DESCRIPTION (provided by applicant): Much has been learned in recent years about the central mechanisms controlling the initiation of mammalian puberty, it is now clear that no isolated pathway or cellular subset is responsible for this control, which instead appears to be exerted by regulatory gene networks. A global approach for the system-level identification of such networks has never been attempted, essentially due to the lack of appropriate technology, and the relative paucity of genetic and biochemical details that can be assimilated into a testable biological model. The emergence of high-throughout approaches and novel computational methods for data analysis is giving us for the first time the opportunity of identifying genetic modules involved in the hierarchical control of puberty. Using some of these approaches we have singled out a group of genes that may represent the first identified genetic network involved in the neuroendocrine control of female puberty. These genes share the feature of having been earlier identified as involved in "tumor suppression". In this application, prepared in response to PA Number PA-03-079, we propose to combine emerging technology to develop the novel concept that "tumor suppressor genes" (TSGs) form a functionally interactive network that - operating within neuronal and glial subsets of the hypothalamus - provide the system-wide control underlying the pubertal activation of LHRH secretion. The following aims are proposed: 1. To construct a fist-stage architectural model of the TSG genetic network, and identify the cellular sites of expression of both upper echelon genes and genes situated at nodal points in the network. To achieve the first part of the aim we will test novel computational methods not yet applied to the dissection of complex biological processes in mammals; the second part will be accomplished using immunohistochemistry-/n situ hybridization procedures. 2. To experimentally test the viability of the TSG network via perturbation of in silico predicted key components of the system. We propose to achieve this aim by disrupting TSG expression using the technology of small-interfering RNAs (siRNA) delivered to the hypothalamus via the novel approach of modified lentiviruses carrying dual siRNA transcriptional cassettes. Although siRNAs are widely used to perturb gene expression in mammalian cells, the methodology to achieve long-term silencing effects in vivo is still in its infancy.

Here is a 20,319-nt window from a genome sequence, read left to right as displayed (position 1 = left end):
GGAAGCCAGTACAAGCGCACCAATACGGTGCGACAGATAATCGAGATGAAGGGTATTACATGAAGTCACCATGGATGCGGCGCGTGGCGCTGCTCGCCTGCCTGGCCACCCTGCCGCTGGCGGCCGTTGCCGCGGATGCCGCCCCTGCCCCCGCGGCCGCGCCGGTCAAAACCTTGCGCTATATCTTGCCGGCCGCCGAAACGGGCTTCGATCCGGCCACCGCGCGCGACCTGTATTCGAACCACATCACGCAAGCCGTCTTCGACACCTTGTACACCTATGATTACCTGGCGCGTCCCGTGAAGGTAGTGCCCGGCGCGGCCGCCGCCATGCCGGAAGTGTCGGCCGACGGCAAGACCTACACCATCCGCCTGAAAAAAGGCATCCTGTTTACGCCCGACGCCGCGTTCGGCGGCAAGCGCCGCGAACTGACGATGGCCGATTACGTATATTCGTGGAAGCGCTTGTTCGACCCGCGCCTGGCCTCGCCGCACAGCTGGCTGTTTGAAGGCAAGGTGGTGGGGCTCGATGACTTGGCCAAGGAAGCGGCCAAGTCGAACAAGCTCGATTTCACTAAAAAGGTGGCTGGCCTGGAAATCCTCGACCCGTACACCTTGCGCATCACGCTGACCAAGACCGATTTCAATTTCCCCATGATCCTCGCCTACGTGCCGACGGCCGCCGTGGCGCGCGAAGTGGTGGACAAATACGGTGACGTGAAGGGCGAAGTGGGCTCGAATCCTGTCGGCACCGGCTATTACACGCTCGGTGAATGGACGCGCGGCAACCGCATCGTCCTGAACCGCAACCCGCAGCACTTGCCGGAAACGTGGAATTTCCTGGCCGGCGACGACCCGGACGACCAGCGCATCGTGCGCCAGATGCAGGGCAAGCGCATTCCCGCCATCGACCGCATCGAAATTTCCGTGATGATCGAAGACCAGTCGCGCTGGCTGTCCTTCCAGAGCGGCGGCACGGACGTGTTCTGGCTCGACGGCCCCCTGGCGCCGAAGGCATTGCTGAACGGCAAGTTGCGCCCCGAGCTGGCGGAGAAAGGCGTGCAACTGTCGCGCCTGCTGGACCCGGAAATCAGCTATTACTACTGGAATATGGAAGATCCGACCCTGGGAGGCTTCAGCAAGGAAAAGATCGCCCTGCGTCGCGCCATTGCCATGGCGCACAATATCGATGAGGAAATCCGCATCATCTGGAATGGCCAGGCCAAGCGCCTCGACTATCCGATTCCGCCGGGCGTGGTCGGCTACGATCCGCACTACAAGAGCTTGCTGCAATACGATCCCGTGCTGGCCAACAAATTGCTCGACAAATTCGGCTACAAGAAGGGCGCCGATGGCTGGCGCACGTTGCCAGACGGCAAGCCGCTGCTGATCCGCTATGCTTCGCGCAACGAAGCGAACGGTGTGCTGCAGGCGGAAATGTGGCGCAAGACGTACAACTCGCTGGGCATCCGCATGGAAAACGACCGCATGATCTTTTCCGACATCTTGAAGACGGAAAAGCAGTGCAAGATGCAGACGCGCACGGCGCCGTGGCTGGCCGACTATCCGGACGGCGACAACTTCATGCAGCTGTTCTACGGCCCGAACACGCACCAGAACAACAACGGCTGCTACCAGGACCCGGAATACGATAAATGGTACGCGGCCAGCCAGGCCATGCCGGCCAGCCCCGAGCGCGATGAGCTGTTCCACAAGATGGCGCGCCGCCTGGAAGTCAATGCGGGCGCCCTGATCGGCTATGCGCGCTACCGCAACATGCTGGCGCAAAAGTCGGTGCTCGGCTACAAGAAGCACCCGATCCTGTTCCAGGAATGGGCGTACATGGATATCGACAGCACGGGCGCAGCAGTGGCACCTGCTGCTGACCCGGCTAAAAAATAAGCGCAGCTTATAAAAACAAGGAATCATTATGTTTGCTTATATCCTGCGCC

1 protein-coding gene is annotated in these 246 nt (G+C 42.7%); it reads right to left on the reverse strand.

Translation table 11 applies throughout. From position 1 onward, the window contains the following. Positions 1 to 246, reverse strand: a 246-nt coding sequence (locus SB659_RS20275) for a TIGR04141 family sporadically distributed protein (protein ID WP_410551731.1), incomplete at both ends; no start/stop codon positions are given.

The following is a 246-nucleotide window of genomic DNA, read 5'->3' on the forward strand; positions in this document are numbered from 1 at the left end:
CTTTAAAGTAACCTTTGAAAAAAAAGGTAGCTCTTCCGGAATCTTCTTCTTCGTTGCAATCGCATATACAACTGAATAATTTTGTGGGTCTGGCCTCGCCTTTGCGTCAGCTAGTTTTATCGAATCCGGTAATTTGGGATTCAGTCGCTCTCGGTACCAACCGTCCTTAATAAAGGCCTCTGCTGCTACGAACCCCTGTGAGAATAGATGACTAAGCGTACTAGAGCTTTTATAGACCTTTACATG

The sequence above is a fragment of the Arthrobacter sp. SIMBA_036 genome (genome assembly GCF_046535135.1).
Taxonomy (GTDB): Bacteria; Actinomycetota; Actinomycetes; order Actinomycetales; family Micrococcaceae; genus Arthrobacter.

|Effective start/end date||7/25/05 → 6/30/08|
- National Institutes of Health: $164,968.00
- National Institutes of Health: $165,176.00